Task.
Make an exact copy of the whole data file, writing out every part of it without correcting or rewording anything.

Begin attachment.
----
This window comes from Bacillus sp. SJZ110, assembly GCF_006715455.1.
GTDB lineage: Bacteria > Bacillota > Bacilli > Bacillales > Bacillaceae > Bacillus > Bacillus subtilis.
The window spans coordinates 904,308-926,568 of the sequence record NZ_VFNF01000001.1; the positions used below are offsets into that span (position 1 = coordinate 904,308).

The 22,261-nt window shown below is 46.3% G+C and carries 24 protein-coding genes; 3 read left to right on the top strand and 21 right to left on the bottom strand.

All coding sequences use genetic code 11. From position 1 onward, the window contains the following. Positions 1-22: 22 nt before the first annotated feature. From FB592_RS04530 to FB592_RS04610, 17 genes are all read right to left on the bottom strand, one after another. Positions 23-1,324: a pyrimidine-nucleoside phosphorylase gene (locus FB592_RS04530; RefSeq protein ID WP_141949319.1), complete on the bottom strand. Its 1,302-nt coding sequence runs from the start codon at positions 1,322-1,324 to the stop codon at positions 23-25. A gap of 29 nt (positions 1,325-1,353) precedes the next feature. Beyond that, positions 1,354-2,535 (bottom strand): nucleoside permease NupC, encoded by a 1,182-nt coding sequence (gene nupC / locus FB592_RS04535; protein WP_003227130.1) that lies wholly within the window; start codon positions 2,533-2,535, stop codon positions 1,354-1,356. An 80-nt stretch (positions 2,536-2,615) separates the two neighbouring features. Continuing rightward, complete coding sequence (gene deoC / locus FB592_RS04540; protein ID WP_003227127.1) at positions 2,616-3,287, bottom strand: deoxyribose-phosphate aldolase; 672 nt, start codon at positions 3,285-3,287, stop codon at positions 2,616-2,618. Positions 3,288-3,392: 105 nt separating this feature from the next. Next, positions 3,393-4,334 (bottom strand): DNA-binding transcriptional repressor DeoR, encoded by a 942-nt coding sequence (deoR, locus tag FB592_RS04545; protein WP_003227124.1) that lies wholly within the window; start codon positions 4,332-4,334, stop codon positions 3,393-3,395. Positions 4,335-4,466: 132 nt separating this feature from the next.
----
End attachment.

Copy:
This window comes from Bacillus sp. SJZ110, assembly GCF_006715455.1.
GTDB lineage: Bacteria > Bacillota > Bacilli > Bacillales > Bacillaceae > Bacillus > Bacillus subtilis.
The window spans coordinates 904,308-926,568 of the sequence record NZ_VFNF01000001.1; the positions used below are offsets into that span (position 1 = coordinate 904,308).

The 22,261-nt window shown below is 46.3% G+C and carries 24 protein-coding genes; 3 read left to right on the top strand and 21 right to left on the bottom strand.

All coding sequences use genetic code 11. From position 1 onward, the window contains the following. Positions 1-22: 22 nt before the first annotated feature. From FB592_RS04530 to FB592_RS04610, 17 genes are all read right to left on the bottom strand, one after another. Positions 23-1,324: a pyrimidine-nucleoside phosphorylase gene (locus FB592_RS04530; RefSeq protein ID WP_141949319.1), complete on the bottom strand. Its 1,302-nt coding sequence runs from the start codon at positions 1,322-1,324 to the stop codon at positions 23-25. A gap of 29 nt (positions 1,325-1,353) precedes the next feature. Beyond that, positions 1,354-2,535 (bottom strand): nucleoside permease NupC, encoded by a 1,182-nt coding sequence (gene nupC / locus FB592_RS04535; protein WP_003227130.1) that lies wholly within the window; start codon positions 2,533-2,535, stop codon positions 1,354-1,356. An 80-nt stretch (positions 2,536-2,615) separates the two neighbouring features. Continuing rightward, complete coding sequence (gene deoC / locus FB592_RS04540; protein ID WP_003227127.1) at positions 2,616-3,287, bottom strand: deoxyribose-phosphate aldolase; 672 nt, start codon at positions 3,285-3,287, stop codon at positions 2,616-2,618. Positions 3,288-3,392: 105 nt separating this feature from the next. Next, positions 3,393-4,334 (bottom strand): DNA-binding transcriptional repressor DeoR, encoded by a 942-nt coding sequence (deoR, locus tag FB592_RS04545; protein WP_003227124.1) that lies wholly within the window; start codon positions 4,332-4,334, stop codon positions 3,393-3,395. Positions 4,335-4,466: 132 nt separating this feature from the next.